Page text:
JOINT COMMISSIONS III AND IV OF THE CHAMBER OF DEPUTIES AND 3rd AND 4th OF THE SENATE (FOREIGN AFFAIRS AND DEFENCE), XVII LEGISLATURE, 21st MEETING, 6 OCTOBER 2015.
On 6 October 2015, the Minister of Foreign Affairs and International Cooperation, Mr Paolo Gentiloni Silveri, and the Minister of Defence, Ms Roberta Pinotti, delivered two statements before the Joint Commissions of Foreign Affairs and Defence of the Parliament. Mr Gentiloni started by illustrating the foreign policy of Italy with particular regard to the Mediterranean and Middle East areas. In this context, he recalled the role played by Italy in the fight against ISIL/Daesh. He stated:
Italy has always been part of the anti-Daesh coalition, where it plays a highly relevant role in all fields – not only in the military one, but also in the cultural, counter-information, and economic ones.
From a military point of view, as you know, we are especially active […] in Iraq, where we support a Government that is trying to win back those parts of its territory that have been occupied by Daesh. We are urging the Government to adopt a more inclusive policy towards the Sunnis, and to continue – notwithstanding economic difficulties (oil-related ones) – the dialogue initiated with the regional authorities of Kurdistan.
He then moved on to consider the situation in Syria:
The Russian intervention is a good thing, in some respects. […] Unfortunately, this positive development subsequently resulted in very critical circumstances. Russian air strikes aimed at controversial targets: meaning that Russian fighter-bombers did not only hit some Daesh posts along the Euphrates, but also focused on a Northwestern area of Iraq where both the Al-Nusra Front (that is, terrorist qaedist/jihadist groups), and certain constituents of the so-called Free Syrian Army operate extensively. The positions of this latter – as you know – have considerably weakened over the last two years. Therefore, we are dealing with controversial targets and very dangerous border violations […] within the Turkish territory, which legitimately caused the reaction of the North Atlantic Council.
With respect to the obligation to defend the sovereignty of Turkey, he stated:
There is no doubt that, since Turkey is a member of NATO, we all under the obligation – whatever our judgment on certain aspects of the Turkish domestic and foreign policy – to defend the full sovereignty of our Allies. To sum up, the involvement of Russia is a good thing if […] it takes place increasingly in coordination with the anti-Daesh coalition, and particularly with the United States. […] Clearly, military coordination is vital to avoid not only ineffective interventions, but also risks of accidents. Therefore, we have an open position: we are firm in condemning the mistakes that have been made and in defending the sovereignty of NATO Members, but we also note the importance of the involvement of Russia.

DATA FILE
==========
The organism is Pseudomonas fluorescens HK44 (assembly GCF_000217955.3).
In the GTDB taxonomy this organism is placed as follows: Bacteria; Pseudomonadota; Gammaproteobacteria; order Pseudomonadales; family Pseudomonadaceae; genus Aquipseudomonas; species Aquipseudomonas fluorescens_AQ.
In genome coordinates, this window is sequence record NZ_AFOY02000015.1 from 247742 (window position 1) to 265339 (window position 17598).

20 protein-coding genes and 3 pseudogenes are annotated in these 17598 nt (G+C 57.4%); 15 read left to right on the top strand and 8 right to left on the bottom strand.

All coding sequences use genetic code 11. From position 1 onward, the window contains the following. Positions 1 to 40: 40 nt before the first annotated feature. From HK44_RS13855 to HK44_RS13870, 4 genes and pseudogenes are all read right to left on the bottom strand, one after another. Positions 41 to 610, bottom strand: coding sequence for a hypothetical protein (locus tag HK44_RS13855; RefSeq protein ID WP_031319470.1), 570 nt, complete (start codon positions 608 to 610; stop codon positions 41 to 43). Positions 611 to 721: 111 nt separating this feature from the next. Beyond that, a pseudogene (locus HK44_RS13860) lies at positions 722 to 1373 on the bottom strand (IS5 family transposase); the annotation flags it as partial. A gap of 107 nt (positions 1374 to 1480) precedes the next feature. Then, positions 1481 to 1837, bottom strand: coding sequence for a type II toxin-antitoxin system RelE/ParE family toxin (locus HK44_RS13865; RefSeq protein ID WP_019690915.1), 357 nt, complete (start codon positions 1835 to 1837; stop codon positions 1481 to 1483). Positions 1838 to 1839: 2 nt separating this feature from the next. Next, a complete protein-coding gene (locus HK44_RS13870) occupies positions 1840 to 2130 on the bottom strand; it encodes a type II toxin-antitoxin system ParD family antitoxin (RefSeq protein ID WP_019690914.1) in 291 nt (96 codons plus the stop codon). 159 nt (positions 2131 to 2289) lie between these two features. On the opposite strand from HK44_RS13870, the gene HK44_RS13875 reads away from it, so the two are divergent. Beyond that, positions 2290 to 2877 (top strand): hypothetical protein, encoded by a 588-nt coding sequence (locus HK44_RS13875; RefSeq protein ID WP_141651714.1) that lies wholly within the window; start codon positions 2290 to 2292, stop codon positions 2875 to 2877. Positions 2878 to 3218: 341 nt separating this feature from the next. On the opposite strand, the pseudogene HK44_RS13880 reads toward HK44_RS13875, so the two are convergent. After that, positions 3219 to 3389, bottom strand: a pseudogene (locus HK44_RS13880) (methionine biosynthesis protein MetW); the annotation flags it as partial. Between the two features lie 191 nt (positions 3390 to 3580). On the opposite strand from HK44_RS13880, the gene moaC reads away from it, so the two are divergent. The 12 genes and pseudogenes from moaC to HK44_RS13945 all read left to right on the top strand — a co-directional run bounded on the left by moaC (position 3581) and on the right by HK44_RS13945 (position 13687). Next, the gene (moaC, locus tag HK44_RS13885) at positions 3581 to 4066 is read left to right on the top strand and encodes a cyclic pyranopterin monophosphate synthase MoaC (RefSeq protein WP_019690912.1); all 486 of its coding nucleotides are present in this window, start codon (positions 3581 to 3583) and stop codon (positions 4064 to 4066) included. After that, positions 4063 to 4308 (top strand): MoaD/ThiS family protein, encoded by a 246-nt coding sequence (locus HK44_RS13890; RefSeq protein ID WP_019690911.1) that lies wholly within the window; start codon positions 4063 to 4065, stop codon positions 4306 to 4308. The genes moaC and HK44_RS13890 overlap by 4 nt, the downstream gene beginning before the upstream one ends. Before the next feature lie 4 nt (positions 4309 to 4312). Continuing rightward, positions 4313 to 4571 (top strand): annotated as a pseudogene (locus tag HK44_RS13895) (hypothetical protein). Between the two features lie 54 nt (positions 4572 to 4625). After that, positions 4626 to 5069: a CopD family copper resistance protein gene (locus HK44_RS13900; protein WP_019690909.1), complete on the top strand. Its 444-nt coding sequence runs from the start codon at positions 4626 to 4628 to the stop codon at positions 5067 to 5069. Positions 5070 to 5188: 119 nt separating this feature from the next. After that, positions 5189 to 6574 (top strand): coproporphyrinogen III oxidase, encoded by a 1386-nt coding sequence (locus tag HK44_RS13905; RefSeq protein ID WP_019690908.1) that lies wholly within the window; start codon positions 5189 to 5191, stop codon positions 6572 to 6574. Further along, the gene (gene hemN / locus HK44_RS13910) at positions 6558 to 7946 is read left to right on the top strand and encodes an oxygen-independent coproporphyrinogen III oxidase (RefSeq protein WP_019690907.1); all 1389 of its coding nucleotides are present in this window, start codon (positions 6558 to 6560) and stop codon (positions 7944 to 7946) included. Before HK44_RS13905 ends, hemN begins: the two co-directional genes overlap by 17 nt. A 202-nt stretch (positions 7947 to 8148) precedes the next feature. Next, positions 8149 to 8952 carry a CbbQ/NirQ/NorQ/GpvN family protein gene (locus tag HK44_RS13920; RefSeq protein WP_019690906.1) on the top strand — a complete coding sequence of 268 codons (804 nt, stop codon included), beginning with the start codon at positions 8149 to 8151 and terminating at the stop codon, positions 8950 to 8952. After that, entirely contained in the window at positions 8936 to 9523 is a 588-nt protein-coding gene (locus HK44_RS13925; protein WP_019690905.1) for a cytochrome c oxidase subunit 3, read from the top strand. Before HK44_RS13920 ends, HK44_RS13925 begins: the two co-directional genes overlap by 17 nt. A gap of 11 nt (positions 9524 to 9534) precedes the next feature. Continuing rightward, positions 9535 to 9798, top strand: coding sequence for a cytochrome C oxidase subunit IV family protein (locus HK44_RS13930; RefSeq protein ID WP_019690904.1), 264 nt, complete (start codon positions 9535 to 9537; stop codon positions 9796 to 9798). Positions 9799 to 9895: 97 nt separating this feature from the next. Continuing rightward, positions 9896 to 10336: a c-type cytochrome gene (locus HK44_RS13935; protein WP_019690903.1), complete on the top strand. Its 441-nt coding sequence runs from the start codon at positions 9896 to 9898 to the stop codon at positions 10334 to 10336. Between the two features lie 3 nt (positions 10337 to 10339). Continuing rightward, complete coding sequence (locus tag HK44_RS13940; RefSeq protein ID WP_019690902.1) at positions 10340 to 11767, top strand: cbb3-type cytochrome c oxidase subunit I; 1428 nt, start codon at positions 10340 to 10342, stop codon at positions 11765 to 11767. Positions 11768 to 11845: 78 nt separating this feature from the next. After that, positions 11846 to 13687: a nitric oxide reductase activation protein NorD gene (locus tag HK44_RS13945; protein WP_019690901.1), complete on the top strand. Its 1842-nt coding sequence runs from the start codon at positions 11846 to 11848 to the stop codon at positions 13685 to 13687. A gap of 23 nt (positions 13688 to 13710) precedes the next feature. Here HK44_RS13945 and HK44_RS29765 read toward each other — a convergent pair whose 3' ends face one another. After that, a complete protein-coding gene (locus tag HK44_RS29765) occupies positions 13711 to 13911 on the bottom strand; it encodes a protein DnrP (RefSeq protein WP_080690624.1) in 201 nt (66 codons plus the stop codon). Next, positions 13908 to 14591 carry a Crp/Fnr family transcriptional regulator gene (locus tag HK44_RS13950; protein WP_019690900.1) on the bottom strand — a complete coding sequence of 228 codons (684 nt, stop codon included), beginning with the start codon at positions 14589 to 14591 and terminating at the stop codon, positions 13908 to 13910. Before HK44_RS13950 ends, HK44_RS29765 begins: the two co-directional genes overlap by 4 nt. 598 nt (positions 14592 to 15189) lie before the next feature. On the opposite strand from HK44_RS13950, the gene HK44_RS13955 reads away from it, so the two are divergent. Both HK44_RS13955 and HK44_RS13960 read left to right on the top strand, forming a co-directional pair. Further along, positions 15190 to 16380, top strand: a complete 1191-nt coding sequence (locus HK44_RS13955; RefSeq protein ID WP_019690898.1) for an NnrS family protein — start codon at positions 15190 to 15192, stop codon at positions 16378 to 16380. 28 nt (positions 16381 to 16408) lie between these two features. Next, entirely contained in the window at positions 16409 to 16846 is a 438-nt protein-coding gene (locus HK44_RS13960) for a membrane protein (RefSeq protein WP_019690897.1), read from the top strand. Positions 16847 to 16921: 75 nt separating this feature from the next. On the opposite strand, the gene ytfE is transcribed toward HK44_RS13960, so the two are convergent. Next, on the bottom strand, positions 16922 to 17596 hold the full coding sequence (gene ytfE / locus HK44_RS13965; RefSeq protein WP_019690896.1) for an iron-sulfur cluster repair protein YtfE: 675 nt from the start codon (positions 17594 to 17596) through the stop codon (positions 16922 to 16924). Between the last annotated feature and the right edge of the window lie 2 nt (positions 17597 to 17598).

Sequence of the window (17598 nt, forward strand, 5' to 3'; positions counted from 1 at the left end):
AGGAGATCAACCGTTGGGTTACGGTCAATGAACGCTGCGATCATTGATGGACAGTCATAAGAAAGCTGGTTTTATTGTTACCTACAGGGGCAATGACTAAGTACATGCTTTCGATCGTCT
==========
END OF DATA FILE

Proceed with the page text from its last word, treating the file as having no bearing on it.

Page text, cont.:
Then he addressed the situation in Libya and the need for a government of national unity:
As far as Libya is concerned, as you know, the President of the Council of Ministers reiterated – in his statement before the General Assembly of the United Nations – that Italy is ready to take the lead in an international effort to stabilize Libya. We know that such an effort and such a potential role of Italy are linked to the achievement of a result – namely, that of a government of national unity.
Subsequently, the Minister of Defence, Ms Roberta Pinotti, took the floor and focused on the Italian contribution to the fight against ISIL/Daesh, particularly by means of training of local forces. She stated:
Eighteen States are currently contributing to the training of Iraqi and Kurdish forces, and Italy is among those, having deployed one of the most substantial groups of trainers. In the last months, numerous training and specialization courses were conducted, involving both the Kurdish Peshmerga and the Iraqi forces. In August, the training carried out by our Carabinieri – deployed in the theatre of operations since June – has also started. As mentioned, we want to increase the number of Carabinieri, in order to intensify the training of those local forces that are meant to control the territories taken away from ISIS, thus avoiding the dangerous power vacuum that follows the fighting.
Demand for clarifications by the members of the Parliamentary Commissions followed. In her reply, Ms Pinotti excluded that Italy’s support to the Kurdish Peshmerga was planned to be extended, in the present situation, to the Syrian Peshmerga. She stated:
Italy is intervening in Iraq, as a member of the coalition, in agreement with the Iraqi Government. I know that we are talking about neighboring regions, and that the fight against Daesh is one, but the situation in Syria is different: at present, it would be complicated for Italy to intervene there, also in light of its constitutional constraints.
The full Italian version of these statements can be downloaded here.